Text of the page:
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Overwhelmed and speechless: golden Howell and Giles

Overwhelmed and speechless: golden Howell and Giles

2 May 2022 09:35
JudoInside and British Judo
European Judo Union / EJU / Copyright:

Great Britain celebrated the first European Champions since Sarah Clark in 2006. With Chelsie Giles and Gemma Howell Team GB took two gold medals. It was the first time since 1992 when this happened for two women, 30 years later Giles and Howell were the names on the highest stage of the podium.

Chelsie Giles claimed her first major title as she added the European crown to her Olympic bronze medal in Tokyo on the opening day of the European Championships in Sofia. Following an opening round bye, Giles overcame a tricky opening round contest against Aleksandra Kaleta (POL). The contest entered Golden Score where Giles unleashed her trademark newaza to book her place in the Quarter-Finals. Giles booked her place in the Semi-Finals following a hard fought 8-minute contest against 2x Olympic medallist Odette Giuffrida (ITA). Giles countering a Giuffrida attack, turning her for waza-ari score.

If the opening two contests were a battle of endurance, the Semi-Final was all about strength and power. It took Giles just 90 seconds to defeat Mascha Ballhaus (GER) to secure her place in the Final. Giles displayed some excellent newaza to progress to the Final Block to face world number one, Amandine Buchard (FRA).

There was nothing between the two fighters at the end of the mandatory 4-minutes and the contest entered Golden Score. Two shidos either side of Golden Score put Giles onto the backfoot. An onslaught of Buchard attacks followed, which Giles defended well before the scorecard was evened up at two shidos each. Giles continued to bide her time and when another Buchard attack came, she countered for waza-ari score to claim her first major title.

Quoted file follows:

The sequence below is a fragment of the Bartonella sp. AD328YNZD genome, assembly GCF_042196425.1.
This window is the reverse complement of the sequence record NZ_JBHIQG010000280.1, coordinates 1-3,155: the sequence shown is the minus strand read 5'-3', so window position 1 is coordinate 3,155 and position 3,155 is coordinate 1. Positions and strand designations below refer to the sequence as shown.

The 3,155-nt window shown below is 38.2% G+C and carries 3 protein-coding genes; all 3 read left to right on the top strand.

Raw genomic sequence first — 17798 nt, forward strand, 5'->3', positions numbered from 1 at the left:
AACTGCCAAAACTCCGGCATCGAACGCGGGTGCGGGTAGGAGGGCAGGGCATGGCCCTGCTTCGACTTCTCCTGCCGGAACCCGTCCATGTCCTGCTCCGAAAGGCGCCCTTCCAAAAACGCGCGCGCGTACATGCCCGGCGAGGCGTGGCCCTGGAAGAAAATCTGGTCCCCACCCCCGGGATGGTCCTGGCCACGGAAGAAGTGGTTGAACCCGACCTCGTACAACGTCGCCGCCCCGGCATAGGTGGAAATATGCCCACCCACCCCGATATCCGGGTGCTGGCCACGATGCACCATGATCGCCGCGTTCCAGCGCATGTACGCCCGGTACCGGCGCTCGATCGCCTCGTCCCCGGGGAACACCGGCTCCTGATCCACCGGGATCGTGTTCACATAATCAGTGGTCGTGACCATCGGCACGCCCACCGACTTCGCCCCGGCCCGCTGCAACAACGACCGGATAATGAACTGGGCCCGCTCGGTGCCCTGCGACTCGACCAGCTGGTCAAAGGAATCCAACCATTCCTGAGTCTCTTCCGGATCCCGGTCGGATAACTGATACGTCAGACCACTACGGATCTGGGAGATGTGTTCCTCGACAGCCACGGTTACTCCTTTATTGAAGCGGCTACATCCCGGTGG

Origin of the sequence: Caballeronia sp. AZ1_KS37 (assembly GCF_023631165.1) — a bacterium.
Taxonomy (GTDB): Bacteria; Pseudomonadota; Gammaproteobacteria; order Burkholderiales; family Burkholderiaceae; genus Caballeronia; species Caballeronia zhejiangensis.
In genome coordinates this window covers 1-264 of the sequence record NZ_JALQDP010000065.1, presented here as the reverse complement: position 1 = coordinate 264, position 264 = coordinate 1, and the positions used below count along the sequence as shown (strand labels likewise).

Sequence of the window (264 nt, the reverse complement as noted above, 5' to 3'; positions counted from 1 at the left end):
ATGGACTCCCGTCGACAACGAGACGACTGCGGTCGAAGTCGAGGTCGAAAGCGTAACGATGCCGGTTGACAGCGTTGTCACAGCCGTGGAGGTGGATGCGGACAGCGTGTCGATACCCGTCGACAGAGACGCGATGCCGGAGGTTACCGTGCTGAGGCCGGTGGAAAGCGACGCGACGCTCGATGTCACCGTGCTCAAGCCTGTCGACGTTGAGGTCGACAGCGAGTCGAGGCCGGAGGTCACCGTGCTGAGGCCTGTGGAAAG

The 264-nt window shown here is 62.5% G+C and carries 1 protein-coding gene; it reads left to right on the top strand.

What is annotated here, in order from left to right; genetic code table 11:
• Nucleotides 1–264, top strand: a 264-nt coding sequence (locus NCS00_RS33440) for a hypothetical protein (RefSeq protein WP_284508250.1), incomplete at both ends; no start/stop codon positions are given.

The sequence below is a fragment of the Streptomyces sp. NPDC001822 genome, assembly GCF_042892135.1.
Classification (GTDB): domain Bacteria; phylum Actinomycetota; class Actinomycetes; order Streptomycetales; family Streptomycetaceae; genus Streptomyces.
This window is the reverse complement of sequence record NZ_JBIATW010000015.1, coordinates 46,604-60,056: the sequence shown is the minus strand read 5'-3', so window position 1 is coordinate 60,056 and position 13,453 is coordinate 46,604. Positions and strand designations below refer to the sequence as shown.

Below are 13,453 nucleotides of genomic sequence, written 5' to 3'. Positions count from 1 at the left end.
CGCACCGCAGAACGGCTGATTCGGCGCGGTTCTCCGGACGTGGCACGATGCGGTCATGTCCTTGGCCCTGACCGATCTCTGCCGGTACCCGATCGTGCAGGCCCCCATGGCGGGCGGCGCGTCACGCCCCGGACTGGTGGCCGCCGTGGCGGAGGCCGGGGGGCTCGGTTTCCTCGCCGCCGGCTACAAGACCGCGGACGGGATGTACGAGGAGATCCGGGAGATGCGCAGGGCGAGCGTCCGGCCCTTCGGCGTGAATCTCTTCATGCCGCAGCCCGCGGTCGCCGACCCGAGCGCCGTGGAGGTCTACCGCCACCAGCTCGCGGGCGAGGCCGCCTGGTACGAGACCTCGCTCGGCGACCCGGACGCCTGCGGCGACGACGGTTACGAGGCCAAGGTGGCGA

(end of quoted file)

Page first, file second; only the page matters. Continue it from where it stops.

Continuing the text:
A speechless Giles couldn’t quite believe what she had achieved: “I cannot believe it. It’s so overwhelming, I think it will take a while to fully sink in.”

Giles has faced Buchard on three previous occasions, with the French fighter coming out on top at all three occasions. Speaking about what she has changed this time, Giles said: “I have spent a lot of time studying those losses to see what I did well and where I can improve. Jamie and I worked on a plan and I am so happy it paid off today.”

“I am looking forward to having some time off now and enjoy the moment before the hard work starts for the remainder of the season.”

Gemma Howell in shock

Following the gold medal success on day one, Gemma Howell ensured that British Judo fans would not have to wait another 16 years for the next European title. In fact, less than 24hrs.

Howell made it through a potentially tricky opening round contest against Barbara Timo (POR). Howell went to ground, got the arm lock, and forced Timo to tap out.

The current World Championship silver medallist, Andreja Leski (SLO) was next for Howell. As the contest entered its final minute, Howell registered a waza-ari score which was enough to see her progress to the Quarter-Finals. In the Quarter-Final contest, Howell registered a waza-ari score against Geke Van Den Berg (NED) and quickly transitioned into her favoured newaza, applying an armlock which forced her opponent to tap out. European U23 Champion Szofi Ozbas (HUN) stood between Howell and the Final.

Howell picked up a shido early in the contest before the scorecard was levelled. Howell picked up a second shido before the contest entered Golden Score and the scorecard was evened up again. As the fight neared the 6-minute mark, Howell capitalised on an Ozbas error to register a waza-ari score and book her place in her first major championship final.


Howell flew out the block and registered a waza-ari score in the opening 30-seconds of the Final against Laura Fazliu (KOS). Howell continued to dominate and with 90 seconds remaining, registered a second waza-ari score to win her first major title at the age of 31.

Speaking after her final Howell said: “This is the best feeling in the world. To win my European bronze was incredible, so I think I am still in shock!”

Howell has famously battled back from multiple injuries to be where she is today: “The injuries make today even more special. There have been numerous occasions when I have thought ‘is it worth this’, but it’s moments like today that make all the surgeries and months of rehab worth it.”

Having recently stepped down to the U63kg category post Tokyo, Howell entered the competition in an unseeded position, facing two world medallists in her opening two contests: “I always knew it was a tough draw and I was in for a hard day, but I just took it one fight at a time, just like any other competition. “I went into each contest with a game plan and I am so happy that all the hard work has paid off. My mum and auntie have travelled out to watch me compete, and it was so lovely to see them in the crowd at the end of each fight smiling.”

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